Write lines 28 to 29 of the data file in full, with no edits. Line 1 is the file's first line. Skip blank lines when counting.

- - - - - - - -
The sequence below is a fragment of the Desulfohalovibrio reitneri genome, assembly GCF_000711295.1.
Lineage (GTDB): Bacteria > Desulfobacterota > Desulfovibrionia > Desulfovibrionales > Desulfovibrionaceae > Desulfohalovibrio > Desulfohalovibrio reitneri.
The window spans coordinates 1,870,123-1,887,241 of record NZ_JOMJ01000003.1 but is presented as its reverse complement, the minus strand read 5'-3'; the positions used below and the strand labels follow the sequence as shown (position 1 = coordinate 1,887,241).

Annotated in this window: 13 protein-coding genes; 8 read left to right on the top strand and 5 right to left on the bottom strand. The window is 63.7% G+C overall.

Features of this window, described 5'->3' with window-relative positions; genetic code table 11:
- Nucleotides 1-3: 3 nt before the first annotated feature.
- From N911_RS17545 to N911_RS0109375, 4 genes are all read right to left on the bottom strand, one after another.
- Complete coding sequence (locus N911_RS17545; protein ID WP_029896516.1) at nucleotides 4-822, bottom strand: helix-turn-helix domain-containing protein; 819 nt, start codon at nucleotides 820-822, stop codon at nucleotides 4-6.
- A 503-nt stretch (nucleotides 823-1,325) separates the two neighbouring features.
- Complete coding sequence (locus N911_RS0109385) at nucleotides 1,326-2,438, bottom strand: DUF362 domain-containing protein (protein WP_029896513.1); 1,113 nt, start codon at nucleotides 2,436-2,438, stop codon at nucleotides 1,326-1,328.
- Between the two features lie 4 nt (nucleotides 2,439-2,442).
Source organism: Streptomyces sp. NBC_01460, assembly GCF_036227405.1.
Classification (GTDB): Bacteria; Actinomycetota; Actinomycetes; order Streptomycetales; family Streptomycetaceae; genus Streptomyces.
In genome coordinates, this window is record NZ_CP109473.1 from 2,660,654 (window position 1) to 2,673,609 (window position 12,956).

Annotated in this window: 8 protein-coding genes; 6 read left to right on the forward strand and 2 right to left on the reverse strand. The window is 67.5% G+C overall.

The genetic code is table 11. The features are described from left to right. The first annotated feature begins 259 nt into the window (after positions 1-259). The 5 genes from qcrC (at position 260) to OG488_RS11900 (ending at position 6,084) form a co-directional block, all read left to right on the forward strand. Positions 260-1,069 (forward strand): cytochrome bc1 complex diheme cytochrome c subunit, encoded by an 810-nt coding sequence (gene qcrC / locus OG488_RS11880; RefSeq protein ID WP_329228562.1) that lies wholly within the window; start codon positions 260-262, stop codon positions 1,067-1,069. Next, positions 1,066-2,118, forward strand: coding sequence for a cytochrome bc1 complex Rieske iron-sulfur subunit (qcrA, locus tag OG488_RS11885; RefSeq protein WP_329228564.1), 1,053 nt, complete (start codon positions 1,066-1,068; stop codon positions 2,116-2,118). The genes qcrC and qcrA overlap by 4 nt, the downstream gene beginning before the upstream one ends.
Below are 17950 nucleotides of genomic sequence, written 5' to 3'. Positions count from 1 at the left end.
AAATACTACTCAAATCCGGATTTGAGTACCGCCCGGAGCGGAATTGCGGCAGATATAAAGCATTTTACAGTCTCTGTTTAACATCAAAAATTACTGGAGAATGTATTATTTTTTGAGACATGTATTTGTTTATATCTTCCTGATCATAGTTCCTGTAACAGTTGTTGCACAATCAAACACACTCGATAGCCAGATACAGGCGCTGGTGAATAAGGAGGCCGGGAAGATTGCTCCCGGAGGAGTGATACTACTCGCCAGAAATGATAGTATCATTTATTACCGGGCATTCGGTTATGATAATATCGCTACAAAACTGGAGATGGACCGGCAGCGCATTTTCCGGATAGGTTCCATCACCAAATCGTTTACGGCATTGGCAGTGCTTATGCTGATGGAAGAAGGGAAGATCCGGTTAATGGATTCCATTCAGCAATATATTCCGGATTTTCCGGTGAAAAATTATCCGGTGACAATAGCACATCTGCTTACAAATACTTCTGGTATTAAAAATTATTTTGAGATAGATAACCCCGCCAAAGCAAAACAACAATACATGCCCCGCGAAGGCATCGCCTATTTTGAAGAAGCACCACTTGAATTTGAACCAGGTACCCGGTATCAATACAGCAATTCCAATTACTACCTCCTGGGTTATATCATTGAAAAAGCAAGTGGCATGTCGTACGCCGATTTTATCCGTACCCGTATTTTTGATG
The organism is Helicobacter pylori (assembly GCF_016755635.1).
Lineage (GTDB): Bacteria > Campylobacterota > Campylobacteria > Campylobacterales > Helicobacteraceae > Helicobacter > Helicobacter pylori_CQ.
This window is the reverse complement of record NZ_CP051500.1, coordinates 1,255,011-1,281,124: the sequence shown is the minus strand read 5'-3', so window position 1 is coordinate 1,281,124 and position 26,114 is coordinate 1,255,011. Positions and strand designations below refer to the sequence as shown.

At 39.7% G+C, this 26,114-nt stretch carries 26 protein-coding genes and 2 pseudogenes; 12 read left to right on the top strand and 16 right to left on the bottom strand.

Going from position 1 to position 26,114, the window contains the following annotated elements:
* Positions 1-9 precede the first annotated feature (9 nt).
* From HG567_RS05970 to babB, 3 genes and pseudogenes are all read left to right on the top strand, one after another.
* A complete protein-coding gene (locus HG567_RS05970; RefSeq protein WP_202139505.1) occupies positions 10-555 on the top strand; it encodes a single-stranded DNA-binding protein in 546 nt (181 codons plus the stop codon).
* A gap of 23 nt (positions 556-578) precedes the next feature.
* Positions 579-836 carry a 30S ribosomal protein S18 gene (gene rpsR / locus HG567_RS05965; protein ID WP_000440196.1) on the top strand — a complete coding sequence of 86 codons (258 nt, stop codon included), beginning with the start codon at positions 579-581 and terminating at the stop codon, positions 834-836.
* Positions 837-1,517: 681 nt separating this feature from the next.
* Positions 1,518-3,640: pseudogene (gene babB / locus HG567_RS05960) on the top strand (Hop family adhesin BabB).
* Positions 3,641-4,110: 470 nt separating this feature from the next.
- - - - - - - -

* Positions 579-836 carry a 30S ribosomal protein S18 gene (gene rpsR / locus HG567_RS05965; protein ID WP_000440196.1) on the top strand — a complete coding sequence of 86 codons (258 nt, stop codon included), beginning with the start codon at positions 579-581 and terminating at the stop codon, positions 834-836.
* Positions 837-1,517: 681 nt separating this feature from the next.